FOR IMMEDIATE RELEASE: We Know How to Address & Prevent Family Homelessness in Spokane County
Priority Spokane has the results of its 3-year pilot project addressing student homelessness.
Spokane, WA: Priority Spokane’s collaborative pilot project has housed and/or stabilized 80% of the participating K-8th homeless students in four elementary schools and one middle school. Over the three years, 95% of those families are still stable and housed. The project housed and/or stabilized a total of 272 out of 339 children in these high need schools who were homeless or facing homelessness.
“We know what works and we have the evidence to prove it,” said Priority Spokane’s Executive Director, Ryan Oelrich. “We can affordably prevent families from becoming homeless along with the resulting trauma and litany of other problems that come with homelessness. Now we need to expand the project to our other high need schools.”
The pilot project was truly a collaborative effort by Priority Spokane, Providence Health Services, Spokane Regional Health District (SRHD), Catholic Charities, the Innovia Foundation, and the 19 organizations making up Priority Spokane’s membership. SRHD evaluated the project over the three years, while Eastern Washington University conducted the original research on which the pilot project was based. Collaboration was a key component of the project’s success.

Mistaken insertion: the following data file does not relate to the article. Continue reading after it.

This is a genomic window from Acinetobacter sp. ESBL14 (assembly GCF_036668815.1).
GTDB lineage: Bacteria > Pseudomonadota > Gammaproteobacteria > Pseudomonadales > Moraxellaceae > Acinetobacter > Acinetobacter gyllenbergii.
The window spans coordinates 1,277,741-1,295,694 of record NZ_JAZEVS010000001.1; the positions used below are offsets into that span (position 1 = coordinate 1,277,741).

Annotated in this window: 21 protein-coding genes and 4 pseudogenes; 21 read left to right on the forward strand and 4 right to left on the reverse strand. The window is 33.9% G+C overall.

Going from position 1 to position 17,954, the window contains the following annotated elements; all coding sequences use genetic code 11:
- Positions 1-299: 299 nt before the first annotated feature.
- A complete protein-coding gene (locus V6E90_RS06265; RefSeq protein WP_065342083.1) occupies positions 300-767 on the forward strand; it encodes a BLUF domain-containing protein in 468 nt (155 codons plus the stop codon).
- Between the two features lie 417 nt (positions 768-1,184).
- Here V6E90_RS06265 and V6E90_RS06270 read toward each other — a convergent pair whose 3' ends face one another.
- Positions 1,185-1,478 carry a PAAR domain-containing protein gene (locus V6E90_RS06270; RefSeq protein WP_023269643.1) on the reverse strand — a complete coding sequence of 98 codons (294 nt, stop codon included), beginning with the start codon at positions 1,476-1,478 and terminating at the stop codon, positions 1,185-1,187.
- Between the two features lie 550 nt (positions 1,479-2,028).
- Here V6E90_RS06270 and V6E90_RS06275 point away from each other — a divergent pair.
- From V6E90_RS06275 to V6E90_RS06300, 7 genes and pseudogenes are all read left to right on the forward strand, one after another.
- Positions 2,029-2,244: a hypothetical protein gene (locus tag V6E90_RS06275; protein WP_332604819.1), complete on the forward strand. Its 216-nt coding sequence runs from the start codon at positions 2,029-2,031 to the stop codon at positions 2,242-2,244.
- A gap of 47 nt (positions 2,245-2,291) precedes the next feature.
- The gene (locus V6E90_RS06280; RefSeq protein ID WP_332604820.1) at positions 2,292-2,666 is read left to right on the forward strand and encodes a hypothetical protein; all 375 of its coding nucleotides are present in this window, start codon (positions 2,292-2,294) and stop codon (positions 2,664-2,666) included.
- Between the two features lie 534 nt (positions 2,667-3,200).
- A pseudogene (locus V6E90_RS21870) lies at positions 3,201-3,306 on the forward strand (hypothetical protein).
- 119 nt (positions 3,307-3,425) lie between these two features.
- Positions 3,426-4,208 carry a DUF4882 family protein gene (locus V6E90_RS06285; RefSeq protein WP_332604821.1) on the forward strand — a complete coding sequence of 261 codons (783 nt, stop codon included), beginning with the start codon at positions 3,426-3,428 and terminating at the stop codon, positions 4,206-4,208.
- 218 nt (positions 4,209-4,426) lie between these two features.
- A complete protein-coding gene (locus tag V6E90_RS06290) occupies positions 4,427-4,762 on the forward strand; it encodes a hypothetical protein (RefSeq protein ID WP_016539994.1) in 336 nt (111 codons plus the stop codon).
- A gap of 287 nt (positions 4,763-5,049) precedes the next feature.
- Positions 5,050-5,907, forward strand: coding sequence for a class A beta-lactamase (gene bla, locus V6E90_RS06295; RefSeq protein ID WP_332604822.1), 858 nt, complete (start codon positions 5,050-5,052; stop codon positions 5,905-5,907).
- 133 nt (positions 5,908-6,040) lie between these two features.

WHAT WAS DONE: Priority Spokane contracted with Catholic Charities to place specially trained community health workers (CHW) directly in these high-need elementary and middle schools. School staff identified homeless or at-risk students and their families and then connected them to the CHWs in the schools. CHWs met with students and families on site, built trust, and worked one-on-one with families to connect them to area resources, develop skills and goals, and ultimately house/stabilize them. CHWs each had access to $10,000 in flexible funding per year to help families when other resources were not available for rental applications and deposits, transportation, or other barriers to housing.
WHAT WAS LEARNED: A lack of income was the leading cause of family homelessness followed by domestic violence and health-related problems. More than half of the families served were single parent households with 27% adults reporting a disability and 39% employment. School staff documented the reduction in stress within the students housed and improved outcomes. The lack of affordable, low-barrier housing is a major obstacle for families across Spokane County.
Because of the pilot’s success, the project was expanded to serve families with infants and children under five years of age in the SRHD’s Women Infant and Children (WIC) and Nurse Family Partnership (NFP) programs. Through a collaborative community assessment process, Priority Spokane has since identified addressing the harmful impacts of family trauma and violence (including domestic violence) as the next priority for Spokane County.
For more information including the complete results of the 3-year pilot click here.
Contact: Ryan Oelrich, Executive Director, Priority Spokane , (509)499-0536, PrioritySpokane@outlook.com